LEARNING change in an organism's actions, thoughts, or emotions as a result of experience

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LEARNING change in an organism's actions, thoughts, or emotions as a result of experience by Mind Map: LEARNING  change in an organism's actions, thoughts,  or emotions as a result of experience

1. Instinctive Drift

1.1. The tendency for animals to return to innate behaviours following repeated reinforcement

2. Preparedness

2.1. We're evolutionarily predisposed to fear certain stimuli more than others

2.2. Prepared fears are "evolutionary memories" (emotional legacies of natural selection)

2.3. May render us likely to develop illusory correlations between stimuli and negative consequences

3. Preparedness and Phobias

3.1. People fear things that they've never had a particularly terrifying experience with

4. Conditioned Taste Aversions

4.1. Refers to the fact that classical conditioning can lead us to lead us to develop avoidance reactions to the taste of food

4.2. Typically require ONE trial to develop

4.3. CTA are remarkably specific and display little evidence of stimulus generalization

4.4. Cancer patients eat scapegoat food before chemotherapy

4.5. Contradicts Equipotentiality - The claim that we can classically condition all CSs equally well to all UCSs, a belief held by many traditional behaviourists

5. Insight Learning

5.1. "AHA" moment in learning

5.2. Wolfgang Kohler (Gestalt Psychology)

6. Mirror Neurons

6.1. When a monkey watches another monkey perform an action, a group of neurons in its prefrontal cortex, near its motor cortex, becomes active

6.2. The same cells that would have become active had the monkey performed the same movement, "imagining" the movement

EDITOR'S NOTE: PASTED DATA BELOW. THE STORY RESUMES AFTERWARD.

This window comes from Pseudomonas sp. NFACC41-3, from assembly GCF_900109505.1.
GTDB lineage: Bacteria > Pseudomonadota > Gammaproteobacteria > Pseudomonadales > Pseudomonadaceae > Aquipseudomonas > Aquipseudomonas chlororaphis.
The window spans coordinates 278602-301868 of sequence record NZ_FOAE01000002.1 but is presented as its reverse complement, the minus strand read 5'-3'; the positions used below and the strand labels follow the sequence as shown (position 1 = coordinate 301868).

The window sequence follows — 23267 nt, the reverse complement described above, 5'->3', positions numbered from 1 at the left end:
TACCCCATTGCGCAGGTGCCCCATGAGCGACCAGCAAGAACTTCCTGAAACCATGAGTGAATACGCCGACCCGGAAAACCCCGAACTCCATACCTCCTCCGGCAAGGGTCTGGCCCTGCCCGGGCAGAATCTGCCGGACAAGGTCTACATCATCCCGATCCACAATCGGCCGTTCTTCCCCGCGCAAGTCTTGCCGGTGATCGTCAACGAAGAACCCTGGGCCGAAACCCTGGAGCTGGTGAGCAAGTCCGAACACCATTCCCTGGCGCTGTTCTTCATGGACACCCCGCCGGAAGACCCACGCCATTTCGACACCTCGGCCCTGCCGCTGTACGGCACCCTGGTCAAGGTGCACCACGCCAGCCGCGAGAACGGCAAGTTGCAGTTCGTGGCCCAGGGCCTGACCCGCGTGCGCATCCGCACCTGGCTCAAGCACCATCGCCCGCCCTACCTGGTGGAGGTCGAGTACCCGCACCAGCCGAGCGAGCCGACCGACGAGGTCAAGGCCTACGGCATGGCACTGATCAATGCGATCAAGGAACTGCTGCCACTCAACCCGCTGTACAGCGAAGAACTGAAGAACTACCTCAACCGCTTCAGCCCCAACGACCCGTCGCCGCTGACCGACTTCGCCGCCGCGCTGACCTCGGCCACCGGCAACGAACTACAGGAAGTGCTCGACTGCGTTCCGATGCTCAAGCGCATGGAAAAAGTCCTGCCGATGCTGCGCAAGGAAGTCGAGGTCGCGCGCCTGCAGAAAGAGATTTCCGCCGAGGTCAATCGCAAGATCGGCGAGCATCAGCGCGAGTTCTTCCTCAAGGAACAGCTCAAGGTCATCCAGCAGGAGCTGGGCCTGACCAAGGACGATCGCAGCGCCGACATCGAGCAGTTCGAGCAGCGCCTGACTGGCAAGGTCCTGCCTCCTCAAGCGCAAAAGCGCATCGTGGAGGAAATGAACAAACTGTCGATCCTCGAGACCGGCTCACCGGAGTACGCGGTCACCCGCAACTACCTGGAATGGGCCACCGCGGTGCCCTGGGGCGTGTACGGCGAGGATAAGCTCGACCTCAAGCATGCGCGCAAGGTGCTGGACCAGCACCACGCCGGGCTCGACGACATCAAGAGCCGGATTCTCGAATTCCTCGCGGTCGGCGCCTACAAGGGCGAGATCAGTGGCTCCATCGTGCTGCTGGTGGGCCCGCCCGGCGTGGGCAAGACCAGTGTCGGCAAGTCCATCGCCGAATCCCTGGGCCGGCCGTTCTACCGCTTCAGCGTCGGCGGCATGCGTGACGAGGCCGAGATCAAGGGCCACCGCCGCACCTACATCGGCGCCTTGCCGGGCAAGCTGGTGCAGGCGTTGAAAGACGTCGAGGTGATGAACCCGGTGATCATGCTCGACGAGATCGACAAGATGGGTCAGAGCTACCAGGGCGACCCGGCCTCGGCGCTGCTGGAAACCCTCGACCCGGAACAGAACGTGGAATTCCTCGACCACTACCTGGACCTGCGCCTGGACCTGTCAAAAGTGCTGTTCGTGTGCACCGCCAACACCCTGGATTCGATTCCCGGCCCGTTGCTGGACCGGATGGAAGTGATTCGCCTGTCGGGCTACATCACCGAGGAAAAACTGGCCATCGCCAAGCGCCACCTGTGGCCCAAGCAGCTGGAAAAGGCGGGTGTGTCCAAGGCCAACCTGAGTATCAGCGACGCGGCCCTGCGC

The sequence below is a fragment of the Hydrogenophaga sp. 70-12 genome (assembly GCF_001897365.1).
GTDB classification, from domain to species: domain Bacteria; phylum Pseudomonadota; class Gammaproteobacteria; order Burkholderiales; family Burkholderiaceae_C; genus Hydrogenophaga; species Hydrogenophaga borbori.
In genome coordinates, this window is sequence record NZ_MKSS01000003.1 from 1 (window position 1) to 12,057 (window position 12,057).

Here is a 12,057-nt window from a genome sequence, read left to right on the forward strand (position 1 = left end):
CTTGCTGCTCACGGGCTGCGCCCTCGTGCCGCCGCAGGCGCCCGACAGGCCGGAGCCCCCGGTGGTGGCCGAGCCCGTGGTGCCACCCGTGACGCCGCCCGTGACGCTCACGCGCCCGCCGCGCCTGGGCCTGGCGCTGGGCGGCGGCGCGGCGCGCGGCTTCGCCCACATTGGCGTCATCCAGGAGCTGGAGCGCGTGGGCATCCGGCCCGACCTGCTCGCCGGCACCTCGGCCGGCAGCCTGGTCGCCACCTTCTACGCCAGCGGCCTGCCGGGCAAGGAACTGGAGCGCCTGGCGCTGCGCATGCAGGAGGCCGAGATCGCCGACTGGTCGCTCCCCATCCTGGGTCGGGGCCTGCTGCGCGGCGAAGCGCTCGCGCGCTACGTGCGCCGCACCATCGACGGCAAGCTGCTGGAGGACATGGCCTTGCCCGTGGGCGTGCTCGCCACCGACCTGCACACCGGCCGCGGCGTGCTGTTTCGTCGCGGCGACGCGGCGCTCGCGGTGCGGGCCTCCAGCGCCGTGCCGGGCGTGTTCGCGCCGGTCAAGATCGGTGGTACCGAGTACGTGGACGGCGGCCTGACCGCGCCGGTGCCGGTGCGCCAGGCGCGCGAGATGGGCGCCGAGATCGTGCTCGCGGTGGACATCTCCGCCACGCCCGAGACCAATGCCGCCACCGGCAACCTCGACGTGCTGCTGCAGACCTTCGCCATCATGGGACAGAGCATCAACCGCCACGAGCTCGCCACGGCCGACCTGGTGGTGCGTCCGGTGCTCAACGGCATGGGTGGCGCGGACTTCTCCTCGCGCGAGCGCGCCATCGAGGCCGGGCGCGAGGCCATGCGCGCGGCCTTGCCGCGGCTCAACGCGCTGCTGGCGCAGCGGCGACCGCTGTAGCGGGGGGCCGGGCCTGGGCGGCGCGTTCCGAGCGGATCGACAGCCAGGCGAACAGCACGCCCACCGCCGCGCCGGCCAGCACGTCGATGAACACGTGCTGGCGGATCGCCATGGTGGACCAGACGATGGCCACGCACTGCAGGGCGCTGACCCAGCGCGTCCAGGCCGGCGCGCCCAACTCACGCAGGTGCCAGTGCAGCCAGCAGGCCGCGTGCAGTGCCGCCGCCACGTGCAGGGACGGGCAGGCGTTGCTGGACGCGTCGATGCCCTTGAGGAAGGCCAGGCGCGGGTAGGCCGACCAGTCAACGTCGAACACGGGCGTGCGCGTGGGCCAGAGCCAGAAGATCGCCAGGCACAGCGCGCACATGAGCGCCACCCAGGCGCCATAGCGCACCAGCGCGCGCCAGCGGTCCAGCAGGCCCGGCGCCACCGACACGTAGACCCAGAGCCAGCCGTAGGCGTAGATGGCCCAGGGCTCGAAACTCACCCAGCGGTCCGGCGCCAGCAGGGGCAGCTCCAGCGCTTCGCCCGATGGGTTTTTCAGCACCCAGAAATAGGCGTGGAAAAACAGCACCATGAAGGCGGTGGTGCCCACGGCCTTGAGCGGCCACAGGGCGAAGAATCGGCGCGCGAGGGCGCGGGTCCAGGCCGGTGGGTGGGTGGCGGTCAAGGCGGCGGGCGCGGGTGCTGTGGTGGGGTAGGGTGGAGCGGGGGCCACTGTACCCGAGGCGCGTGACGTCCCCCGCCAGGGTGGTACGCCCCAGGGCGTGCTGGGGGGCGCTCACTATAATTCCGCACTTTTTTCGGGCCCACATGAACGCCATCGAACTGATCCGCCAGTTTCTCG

6.3. Conjectured that mirror neurons play a central role in empathy, including feeling others' emotional states and emulating their movements

7. Real World Aggression & Video Games

7.1. Is it the violent video games creating the aggression or are more aggressive kids more interested in violent video games?

8. Aggression

8.1. Albert Bandura proved that children can learn to act aggressively by watching aggressive others

8.2. Bobo doll: Adults either ignoring or hitting the dolls with kids watching Kids who saw aggression were more likely to be aggressive

9. Cognitive conditioning - our interpretation of the situation affects conditioning, suggests that conditioning is more than an automatic, mindless process

9.1. Pavlov's dogs heard the ticking of the metronome and THOUGHT "ah, i think some meat powder is on the way"

10. Interpretation - whether criticism is viewed as constructive feedback or a personal attack

11. Learning histories - in essence how someone has been trained to react to criticism

12. Cognitive Modes of Learning

13. Radial Behaviourism

13.1. Skinner believed that observable behaviour, thinking, and emotion are all governed by the same laws of learning, namely, classical and operant conditioning (thought that thinking wasn't any different from any other behaviour)

14. Two Factor Theorem

14.1. People acquire phobias by means of classical conditioning, then once they have the phobia, they start to avoid their feared stimulus whenever they encounter it

14.2. If they have a dog phobia, they may cross the street whenever they see someone walking toward the with a dog. When they do they experience a reduction in anxiety that negatively reinforces their fear

15. Fear & Conditioning

15.1. Classically conditioned fear reactions are based largely in the amygdala, whereas operantly conditioned responses are based largely in brain areas rich in dopamine ( linked to reward).

16. Applied behaviour Analysis (ABA) - for autism makes extensive use of shaping techniques, mental health professionals offer food and other primary reinforcers to individuals with autism as they reach progressively closer approximations to certain words, and eventually, complete sentences (LOVAAS)

17. Therapeutic Uses of Operant Conditioning

17.1. Target Behaviours - actions they hope to make more frequent. Reinforce patients who exhibit these behaviours using tokens, chips, points, or other secondary reinforcers

17.2. Token Economy - system, often set up in psychiatric hospitals, for reinforcing appropriate behaviours and extinguishing inappropriate ones